The history of the Jo-Jo Lake trail goes a long way back, as the people of the Champagne and Aishihik First Nations can tell you.
“It’s been a horse trail for hunting forever, since way before my time,” 95-year-old Alex Van Bibber tells me.
According to the highly-respected elder and outdoorsman, there is an outfitter from Kusawa Lake who still takes hunting parties into the surrounding area, and the trail itself is part of an active trapline worked by a Champagne-Aishihik citizen.
Here I will tell a bit of my own history with the trail.
In mid-February, I skied part of it with my friend, Mary.
That particular Monday, it is miserably cold in Whitehorse. At Mendenhall Subdivision it’s even colder, close to minus 30C, but with no wind.
There is birdsong everywhere, and a car driving by on the Alaska Highway two kilometres away sounds much closer because of the cold.
By 10 am we are on our skis, starting out at the 911 sign on the highway.
First the trail leads us through the dark forest. It is cold! We talk a lot about our toes and fingers, but we feel they will be okay.
Emerging from the tall trees we come upon the big open 911 Pond. I love this pond at any season.
We cross the white big expanse, breaking trail through the deep snow, which is harder packed in the middle of the pond, making it easier to ski. At the other side, we connect with a skidoo trail, which makes it easier yet.
When I first moved to Mendenhall, I didn’t even know the pond. Not many people did, although we knew about Jo-Jo Lake, which lies straight south from here, with a prominent peak right beside it on the east side to guide us.
The trail the Champagne-Aishik people use to get to Jo-Jo Lake comes in across the Mendenhall River from Champagne in the west.
It took me and friends years to find a way from Mendenhall, studying maps and looking at the land.
At the south end of the pond we have to cross the Mendenhall River – very winding and hidden in thick spruce. The treetops are packed with cones, the favourite food of the white-winged crossbills that are so abundant in this area.
One day years back, my husband found a little opening in the heavily-treed levee from the pond to the river. Now many people use it.
Most places the levee is wide and interspersed with impassable swamps.
Mary and I ski onto the river and follow its winding route, bordered by overhanging trees that create tunnels laden with snow. It’s a magical path.
At a little meadow on the other side we leave the river. The Mendenhall meadows are like pearls on a string, lying in the forest. We follow a connecting string of them, from one meadow to the next, skiing hard as the cold doesn’t allow us to stand still too long.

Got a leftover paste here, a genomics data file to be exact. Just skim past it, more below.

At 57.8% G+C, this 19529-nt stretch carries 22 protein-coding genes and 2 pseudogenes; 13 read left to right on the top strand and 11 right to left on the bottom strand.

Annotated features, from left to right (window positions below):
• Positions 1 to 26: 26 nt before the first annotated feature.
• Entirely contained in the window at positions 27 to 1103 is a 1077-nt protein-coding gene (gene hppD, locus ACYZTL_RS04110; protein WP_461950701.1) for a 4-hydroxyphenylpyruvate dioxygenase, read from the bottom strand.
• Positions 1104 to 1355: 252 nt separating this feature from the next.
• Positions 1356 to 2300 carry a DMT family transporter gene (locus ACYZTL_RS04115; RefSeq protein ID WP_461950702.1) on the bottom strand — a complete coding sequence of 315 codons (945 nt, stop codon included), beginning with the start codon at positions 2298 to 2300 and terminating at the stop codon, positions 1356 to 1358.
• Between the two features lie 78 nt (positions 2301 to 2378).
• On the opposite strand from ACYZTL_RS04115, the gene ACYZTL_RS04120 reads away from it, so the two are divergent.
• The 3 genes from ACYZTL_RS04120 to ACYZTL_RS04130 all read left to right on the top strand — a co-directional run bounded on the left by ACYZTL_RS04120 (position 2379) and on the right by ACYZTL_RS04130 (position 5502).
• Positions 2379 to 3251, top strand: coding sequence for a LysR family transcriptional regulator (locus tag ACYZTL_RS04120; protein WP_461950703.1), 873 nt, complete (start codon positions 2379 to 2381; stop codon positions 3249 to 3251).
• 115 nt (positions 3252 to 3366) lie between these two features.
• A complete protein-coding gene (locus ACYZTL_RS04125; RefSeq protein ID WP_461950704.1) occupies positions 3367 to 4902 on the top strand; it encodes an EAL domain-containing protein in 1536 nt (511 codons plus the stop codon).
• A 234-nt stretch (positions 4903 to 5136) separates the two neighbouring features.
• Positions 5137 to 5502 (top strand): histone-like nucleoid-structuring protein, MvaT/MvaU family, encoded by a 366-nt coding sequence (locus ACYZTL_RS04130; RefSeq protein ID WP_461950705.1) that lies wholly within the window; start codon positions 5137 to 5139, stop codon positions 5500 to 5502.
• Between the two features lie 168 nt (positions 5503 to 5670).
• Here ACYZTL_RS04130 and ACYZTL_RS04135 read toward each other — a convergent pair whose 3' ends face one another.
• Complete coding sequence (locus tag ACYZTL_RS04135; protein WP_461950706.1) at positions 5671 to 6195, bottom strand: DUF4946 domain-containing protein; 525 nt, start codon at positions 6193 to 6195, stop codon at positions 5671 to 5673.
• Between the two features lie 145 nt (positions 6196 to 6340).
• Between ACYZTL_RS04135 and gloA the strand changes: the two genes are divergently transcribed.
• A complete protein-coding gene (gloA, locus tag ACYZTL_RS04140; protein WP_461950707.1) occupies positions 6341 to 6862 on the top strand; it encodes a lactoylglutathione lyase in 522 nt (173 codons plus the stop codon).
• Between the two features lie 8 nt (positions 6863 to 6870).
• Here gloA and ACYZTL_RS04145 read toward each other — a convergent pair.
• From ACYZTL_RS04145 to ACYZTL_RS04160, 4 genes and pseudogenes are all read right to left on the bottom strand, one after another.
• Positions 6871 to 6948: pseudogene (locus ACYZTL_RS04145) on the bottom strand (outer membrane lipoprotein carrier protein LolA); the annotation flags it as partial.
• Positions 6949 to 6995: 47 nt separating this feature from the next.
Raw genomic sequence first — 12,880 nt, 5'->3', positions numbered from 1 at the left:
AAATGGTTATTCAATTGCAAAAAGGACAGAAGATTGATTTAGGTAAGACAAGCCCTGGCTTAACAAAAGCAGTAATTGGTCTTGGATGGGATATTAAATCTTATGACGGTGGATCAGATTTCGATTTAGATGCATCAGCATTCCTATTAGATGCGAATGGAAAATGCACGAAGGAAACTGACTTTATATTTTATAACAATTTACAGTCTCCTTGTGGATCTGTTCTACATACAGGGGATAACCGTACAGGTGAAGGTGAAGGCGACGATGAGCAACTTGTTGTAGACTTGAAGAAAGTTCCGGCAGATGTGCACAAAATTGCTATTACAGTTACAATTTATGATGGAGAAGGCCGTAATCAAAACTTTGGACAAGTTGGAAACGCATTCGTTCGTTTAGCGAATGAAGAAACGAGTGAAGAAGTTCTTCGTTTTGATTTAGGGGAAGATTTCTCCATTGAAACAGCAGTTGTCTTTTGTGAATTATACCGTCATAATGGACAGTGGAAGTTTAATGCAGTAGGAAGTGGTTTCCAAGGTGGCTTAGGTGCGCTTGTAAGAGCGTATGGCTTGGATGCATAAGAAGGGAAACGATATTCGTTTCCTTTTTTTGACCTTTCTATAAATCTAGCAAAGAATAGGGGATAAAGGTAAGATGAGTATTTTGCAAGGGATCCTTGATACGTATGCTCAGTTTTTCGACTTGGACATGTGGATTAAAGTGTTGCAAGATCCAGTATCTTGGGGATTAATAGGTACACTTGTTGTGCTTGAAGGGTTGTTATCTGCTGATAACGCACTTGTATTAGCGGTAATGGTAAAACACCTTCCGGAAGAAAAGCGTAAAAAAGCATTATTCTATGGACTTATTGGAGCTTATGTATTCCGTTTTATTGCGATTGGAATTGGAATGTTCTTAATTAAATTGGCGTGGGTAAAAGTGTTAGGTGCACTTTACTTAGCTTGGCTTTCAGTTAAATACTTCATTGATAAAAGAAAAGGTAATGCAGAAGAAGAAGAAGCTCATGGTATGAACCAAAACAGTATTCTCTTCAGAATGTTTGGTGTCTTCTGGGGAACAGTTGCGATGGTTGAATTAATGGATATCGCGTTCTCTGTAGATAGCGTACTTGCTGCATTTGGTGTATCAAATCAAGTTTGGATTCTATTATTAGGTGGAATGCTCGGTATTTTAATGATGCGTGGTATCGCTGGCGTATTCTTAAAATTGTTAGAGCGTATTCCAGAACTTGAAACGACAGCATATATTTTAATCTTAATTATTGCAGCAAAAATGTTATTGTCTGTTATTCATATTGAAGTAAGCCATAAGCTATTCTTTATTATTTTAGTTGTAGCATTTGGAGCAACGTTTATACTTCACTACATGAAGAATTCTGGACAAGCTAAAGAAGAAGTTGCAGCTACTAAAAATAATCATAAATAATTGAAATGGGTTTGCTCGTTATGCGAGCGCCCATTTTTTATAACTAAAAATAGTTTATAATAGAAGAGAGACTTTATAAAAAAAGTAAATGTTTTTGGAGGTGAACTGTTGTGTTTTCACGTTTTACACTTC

When we talk, it is about experiences colder yet, which we survived happily.
At the end we come upon a broad band of willows that is part of the pond creek valley. A narrow winding path is kept open by the people who use it.
We cross pond creek and start to ski along a wide and low canyon with open water, which appears, somehow, to come from Jo-Jo Lake.
As we investigate the open water, we scare off a moose, perhaps, because a moment later we find its fresh tracks.
A little higher, away from water and wind in a sunny opening in the forest we have our lunch. Today we are not attempting to reach the lake by any means. On a good day it’s an eight-hour ski to get there.
We make a small fire close to our feet. In these temperatures, we don’t sit for long.
Taking photos, I feel my fingers begin to freeze and have to dig into my pack for big mittens. I shake my hands and ski hard, to warm them up again. It seems the food in my belly had taken my body heat away from my hands.
My feet stay cold the whole trip, but I make sure I can still wiggle my toes at all times.
We return the same way, now not looking at Jo-Jo Peak but at the mountains to the north. To the west the mountains are clear; to the east they are beautifully veiled in a thin mist.
Finally, around one o’clock all our body parts feel warm. Back in the thick forest, we stop to listen for birdsong. Lots of birdsong.
The white-winged crossbills seem even more plentiful than usual. First we only hear them, and when we move they move ahead of us. When we stand still long enough, though, they finally show themselves.
Maybe because of the great food supply this year, they seem to be having fun, singing, chasing each other and doing acrobatics and fighter-jet moves among the treetops. It’s a delightful ending to our tour.
By the time we reach the car, we feel warm and very happy. Another beautiful day in paradise.